When patient-reported symptoms of dry eye don’t align with measurable signs of ocular surface disease, the discordance is associated with comorbidities related to clinical pain and hyperalgesia, a new report suggests.
Previous studies have found poor correlations between dry-eye symptoms and signs, according to investigators. Some patients have “significant ocular surface damage” but minimal symptoms; others report “frequent severe symptoms without measurable clinical signs of disease.” Such common discrepancies impede diagnosis, interpretation of clinical tests, and treatment.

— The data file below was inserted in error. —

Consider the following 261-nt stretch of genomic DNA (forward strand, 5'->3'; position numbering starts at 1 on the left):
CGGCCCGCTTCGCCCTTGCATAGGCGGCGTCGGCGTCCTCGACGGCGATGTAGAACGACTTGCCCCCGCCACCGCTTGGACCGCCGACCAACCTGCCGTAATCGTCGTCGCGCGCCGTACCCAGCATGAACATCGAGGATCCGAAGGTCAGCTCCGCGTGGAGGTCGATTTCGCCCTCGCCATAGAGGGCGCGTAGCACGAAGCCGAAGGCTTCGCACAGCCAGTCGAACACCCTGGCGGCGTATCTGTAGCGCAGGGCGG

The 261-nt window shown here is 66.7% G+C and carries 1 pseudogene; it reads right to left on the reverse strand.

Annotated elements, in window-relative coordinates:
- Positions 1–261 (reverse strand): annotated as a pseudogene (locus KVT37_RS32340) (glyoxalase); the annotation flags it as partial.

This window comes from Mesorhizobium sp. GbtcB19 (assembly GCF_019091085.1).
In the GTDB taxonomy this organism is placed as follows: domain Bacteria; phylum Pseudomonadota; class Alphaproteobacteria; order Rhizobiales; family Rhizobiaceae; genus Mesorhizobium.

Broadly speaking, when dry-eye symptoms predominate over signs, nociceptive sensitization, such as hyperalgesia, is likely, corresponding author Dr. Anat Galor, of the Miami Veterans Affairs Medical Center, in Florida, told Reuters Health by telephone. By contrast, she said, when signs predominate over symptoms, that’s often an indication of deterioration (typically age-related) of the cornea’s ability to perceive pain.